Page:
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Audio: CBC Radio: Rebecca Solnit and Andrew Solomon on America’s Culture of Violence

In a wide-ranging discussion, CBC Sunday Edition host Michael Enright speaks with authors Andrew Solomon and Rebecca Solnit about the culture of violence and unshakeable attachment to guns in the United States, the gendered dynamics of mass shootings and their link with domestic violence, and the backlash against LGBTQ rights.

On Violence

I’ve been interested in how much people want violence to emerge from the margins. ‘Oh, it’s poor people, mentally ill people, Muslim people, immigrant people.’ But of course, you can… look at the colossal scale of quotidian violence to realize that violence is not marginal, it’s mainstream.

— Rebecca Solnit

On LGBT Rights

In an era in which gay people have won marriage, and have won somewhat more of a right of public display of affection… there is always going to be a backlash, and the country as a whole has been disturbingly tolerant of the notion that the backlash is somehow a matter of religious freedom.

— Andrew Solomon

On Donald Trump

You know, we had lots and lots and lots and lots of mass shootings before the Trump campaign, but in terms of hate crimes against immigrants, people of color, Muslims, and a general atmosphere of, kind of, reckless cowboy, go impose your will on other people, I think he’s really unleashed, in a lot of different ways, a lot of hate, a lot of anger, and a lot of entitlement and division in the country, which is part of why, whether or not he ever holds office, he’s already incredibly dangerous.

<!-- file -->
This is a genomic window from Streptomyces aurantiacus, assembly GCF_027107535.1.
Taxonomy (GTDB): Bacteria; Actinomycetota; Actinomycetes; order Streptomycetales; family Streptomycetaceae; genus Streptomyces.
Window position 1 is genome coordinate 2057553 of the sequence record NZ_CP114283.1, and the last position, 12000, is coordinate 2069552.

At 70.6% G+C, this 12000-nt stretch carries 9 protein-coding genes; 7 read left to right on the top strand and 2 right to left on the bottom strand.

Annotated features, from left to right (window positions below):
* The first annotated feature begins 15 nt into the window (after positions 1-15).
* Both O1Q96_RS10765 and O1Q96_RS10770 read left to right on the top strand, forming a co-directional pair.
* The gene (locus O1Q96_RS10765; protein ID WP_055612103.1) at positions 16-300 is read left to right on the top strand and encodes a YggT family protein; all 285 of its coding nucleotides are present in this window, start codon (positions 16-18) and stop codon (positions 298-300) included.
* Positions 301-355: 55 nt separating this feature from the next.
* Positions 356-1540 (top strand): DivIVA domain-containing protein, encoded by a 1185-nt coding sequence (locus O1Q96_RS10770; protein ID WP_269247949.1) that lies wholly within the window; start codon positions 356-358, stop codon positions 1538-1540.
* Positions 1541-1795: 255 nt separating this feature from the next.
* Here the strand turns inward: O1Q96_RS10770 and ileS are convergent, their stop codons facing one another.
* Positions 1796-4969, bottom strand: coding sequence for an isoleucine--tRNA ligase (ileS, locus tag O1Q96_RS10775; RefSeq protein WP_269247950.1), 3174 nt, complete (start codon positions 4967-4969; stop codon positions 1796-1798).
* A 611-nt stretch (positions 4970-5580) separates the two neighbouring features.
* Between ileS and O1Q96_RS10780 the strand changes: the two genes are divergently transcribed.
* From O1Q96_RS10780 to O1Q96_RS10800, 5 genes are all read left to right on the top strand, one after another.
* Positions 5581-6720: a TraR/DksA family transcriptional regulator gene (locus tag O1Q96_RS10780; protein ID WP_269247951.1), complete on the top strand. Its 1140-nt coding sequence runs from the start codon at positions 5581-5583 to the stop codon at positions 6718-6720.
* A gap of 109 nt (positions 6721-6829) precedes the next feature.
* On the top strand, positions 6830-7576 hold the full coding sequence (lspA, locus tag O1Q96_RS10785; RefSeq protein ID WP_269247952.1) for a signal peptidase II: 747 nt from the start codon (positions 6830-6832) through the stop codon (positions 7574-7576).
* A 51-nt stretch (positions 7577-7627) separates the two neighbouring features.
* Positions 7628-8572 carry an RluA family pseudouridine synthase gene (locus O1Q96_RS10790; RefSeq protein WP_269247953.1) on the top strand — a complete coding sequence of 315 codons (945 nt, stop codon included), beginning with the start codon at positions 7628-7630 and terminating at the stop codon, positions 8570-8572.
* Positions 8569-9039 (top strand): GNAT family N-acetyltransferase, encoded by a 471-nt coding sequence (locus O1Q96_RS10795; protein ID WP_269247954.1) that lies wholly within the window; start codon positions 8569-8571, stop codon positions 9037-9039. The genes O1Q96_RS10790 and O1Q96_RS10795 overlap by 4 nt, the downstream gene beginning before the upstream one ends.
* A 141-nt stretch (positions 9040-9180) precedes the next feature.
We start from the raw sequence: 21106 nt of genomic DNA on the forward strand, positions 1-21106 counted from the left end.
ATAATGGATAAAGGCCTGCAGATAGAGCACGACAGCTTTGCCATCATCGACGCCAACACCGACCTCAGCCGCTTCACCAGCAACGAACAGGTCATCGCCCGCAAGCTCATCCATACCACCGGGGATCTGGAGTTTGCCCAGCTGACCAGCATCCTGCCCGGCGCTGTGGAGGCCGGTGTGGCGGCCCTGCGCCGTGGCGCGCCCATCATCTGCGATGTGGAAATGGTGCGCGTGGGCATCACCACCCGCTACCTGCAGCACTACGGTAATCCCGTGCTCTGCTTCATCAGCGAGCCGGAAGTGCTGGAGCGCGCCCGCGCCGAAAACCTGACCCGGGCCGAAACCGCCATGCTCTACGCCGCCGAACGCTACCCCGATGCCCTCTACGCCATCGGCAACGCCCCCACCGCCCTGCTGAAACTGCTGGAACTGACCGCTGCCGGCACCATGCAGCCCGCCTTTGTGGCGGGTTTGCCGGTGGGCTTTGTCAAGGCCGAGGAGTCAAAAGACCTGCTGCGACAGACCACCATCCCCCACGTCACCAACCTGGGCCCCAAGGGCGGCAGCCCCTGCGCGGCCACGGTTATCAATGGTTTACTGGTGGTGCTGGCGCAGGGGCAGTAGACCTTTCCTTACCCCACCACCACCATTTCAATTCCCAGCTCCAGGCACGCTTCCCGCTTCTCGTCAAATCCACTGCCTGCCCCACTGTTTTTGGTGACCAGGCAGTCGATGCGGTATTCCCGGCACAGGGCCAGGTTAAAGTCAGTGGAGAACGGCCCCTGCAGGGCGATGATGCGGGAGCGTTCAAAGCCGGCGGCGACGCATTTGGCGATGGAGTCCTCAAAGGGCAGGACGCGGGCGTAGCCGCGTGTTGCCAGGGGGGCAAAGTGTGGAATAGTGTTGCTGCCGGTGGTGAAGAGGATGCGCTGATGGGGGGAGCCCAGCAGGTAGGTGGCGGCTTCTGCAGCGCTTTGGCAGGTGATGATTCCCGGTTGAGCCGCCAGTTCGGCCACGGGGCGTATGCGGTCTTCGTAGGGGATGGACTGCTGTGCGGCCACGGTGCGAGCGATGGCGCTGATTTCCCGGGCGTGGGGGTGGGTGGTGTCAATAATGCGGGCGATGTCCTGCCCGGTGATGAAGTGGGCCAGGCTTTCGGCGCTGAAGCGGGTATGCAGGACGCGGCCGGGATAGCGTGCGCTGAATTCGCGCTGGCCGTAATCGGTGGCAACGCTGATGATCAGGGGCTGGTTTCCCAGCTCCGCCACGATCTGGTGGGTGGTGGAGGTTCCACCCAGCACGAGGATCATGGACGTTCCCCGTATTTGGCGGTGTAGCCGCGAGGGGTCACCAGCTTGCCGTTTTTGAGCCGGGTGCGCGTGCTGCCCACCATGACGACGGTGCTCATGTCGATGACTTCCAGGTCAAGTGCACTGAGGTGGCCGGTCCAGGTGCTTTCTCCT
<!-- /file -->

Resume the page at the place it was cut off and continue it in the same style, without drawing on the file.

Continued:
— Rebecca Solnit

I haven’t seen [Donald Trump’s] kind of gross, manipulative, bigoted populism in my lifetime in the United States. And I think one of his great talents — if one is to allow that he has some talent — is for figuring out what he can say that is incendiary, and how he can choose to extract a personal advantage from other people’s violence and rage against one another. And so, unlike most people who are essentially trying, of course, to excite their base about their policies, but also to create a calmer and more peaceful world, his very purpose — his really articulated purpose on the campaign trail — is to incite people into a state of hysteria that serves his advantage in being elected, even though it clearly does not serve the advantage of the country, of the world.

— Andrew Solomon

(To listen to the full Sunday Edition episode, America, Guns & Violence, please visit CBC Radio.)